Danfoss’ first-ever virtual conference, EnVisioneering Connect!, covered a wide range of topics that looked at today’s trends, as well as technologies that can be used in commercial buildings, data centers, and food retail applications. These technologies included the new VTCA Danfoss Turbocor® compressor, as well as heat pump solutions and dedicated outdoor air systems (DOAS) for rooftop units.
In-depth sessions on topics such as carbon neutral data centers and CO2 systems for supermarkets were designed to educate North American HVACR contractors, OEMs, end users, and consulting engineers about current trends in the industry. Two other prominent trends, indoor air quality and refrigerants, were also featured prominently throughout the online event.
INDOOR AIR QUALITY
In a keynote speech, Bill Bahnfleth, professor of architectural engineering at Penn State University, talked about how ventilation and filtration play an important role in improving building IAQ. He noted that ventilation rates have varied from 5 to 30 cfm/person over the past 200 years of ventilation standards, depending on concerns of the day, be it infection control, smoking, or energy use. The current minimum standard for ventilation is 15 cfm/person, which he said is significantly lower than the recommended rates for infection control.
“Are we leaving anything on the table with our current ventilation rates, and the answer to that — which we've known for decades — is yes, there are significant unmonetized health and productivity costs that we're neglecting,” said Bahnfleth. “And if we would raise ventilation rates to lower indoor exposures, we could expect to see benefits in a number of ways.”
To illustrate this point, Bahnfleth cited a summary of studies that looked at incidents of sick building syndrome symptom reporting as a function of ventilation rate. The summary showed that if the current ventilation rates were doubled, there would be a significant reduction in sick building syndrome symptoms, which often lead to absenteeism and degraded work performance. Another study showed that for lower-level task work, there would be an expected increase in performance of 2% to 4% by increasing ventilation rates from where they are now.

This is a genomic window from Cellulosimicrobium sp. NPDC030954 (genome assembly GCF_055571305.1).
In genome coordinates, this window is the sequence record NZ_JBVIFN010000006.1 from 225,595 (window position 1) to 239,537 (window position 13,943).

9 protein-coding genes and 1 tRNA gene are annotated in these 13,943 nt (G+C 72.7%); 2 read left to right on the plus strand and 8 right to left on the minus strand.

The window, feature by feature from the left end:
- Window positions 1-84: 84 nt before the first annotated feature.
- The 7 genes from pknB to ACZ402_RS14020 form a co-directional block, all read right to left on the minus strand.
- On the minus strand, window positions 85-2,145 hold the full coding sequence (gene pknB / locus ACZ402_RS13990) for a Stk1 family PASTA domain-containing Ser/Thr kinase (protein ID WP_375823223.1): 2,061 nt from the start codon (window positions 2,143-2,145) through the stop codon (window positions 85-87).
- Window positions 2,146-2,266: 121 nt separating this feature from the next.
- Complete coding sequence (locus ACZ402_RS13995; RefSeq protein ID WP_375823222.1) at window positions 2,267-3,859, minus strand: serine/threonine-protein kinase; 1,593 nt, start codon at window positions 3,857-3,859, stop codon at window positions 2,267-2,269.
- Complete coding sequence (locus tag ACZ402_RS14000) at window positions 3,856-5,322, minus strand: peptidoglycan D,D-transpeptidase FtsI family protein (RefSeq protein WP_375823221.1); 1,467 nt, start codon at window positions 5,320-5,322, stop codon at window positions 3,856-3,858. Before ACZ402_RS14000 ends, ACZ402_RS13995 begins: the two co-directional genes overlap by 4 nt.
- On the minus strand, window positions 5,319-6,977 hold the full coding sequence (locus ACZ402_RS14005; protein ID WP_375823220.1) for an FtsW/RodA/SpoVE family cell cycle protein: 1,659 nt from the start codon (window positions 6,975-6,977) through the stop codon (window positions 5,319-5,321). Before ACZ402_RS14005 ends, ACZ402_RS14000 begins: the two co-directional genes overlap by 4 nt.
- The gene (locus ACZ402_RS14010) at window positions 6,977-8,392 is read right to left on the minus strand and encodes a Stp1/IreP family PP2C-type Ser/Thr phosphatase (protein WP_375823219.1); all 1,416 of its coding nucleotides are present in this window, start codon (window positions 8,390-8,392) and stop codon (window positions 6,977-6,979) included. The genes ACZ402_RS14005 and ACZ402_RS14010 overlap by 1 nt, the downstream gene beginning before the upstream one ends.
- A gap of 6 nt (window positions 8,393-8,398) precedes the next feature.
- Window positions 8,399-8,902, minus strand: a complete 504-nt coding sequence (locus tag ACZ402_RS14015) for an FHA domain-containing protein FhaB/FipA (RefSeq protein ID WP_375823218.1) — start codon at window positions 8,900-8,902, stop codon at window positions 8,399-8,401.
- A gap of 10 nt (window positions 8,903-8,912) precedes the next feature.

“So if you calculate the monetary value of those sorts of improvements, they far outweigh the cost of doing it,” he said. “Although they potentially increase energy use.”
Concerning filtration, ASHRAE Standard 62.2 for residential buildings currently only requires a MERV 6 filter, while Standard 62.1 for commercial buildings only requires MERV 8. Neither of those filters are very effective at stopping smaller particles, including airborne infectious diseases such as COVID or influenza.
“We need to improve filter efficiency if we're going to reduce health impacts,” said Bahnfleth. “We've got to do better if we want to protect ourselves from infectious aerosols, and that's why during the pandemic, a MERV 13 filter has been recommended as the minimum that should be used.”
Air cleaners may also play an important role in building IAQ, such as ultraviolet germicidal irradiation, sorbents, particulate filters, bipolar ionization, and photocatalytic oxidation. However, Bahnfleth noted that while some technologies are promising, others require scrutiny, as they may produce harmful byproducts.
In an interesting conclusion, Bahnfleth said that if there was any lesson learned from the pandemic, it is that buildings, for the most part, are unable to protect occupants from a very infectious airborne disease.
“We don't have standards for the design and construction of buildings that address that right now,” he said. “We need to think about resilience and having different operating modes for a building. For example, we could go from normal operation — when everything's good and there is no widespread epidemic disease in a community or the outdoor air is good — to being able to keep buildings operating and protecting the occupants when those things do happen.”
He added that the pandemic was a great wakeup call, making people more aware of indoor air quality and concerned about it in a way that hasn't happened in his professional lifetime.
“We shouldn't waste that moment of clarity, and we shouldn't focus exclusively on infection control, because we've got big problems all around with indoor air quality.”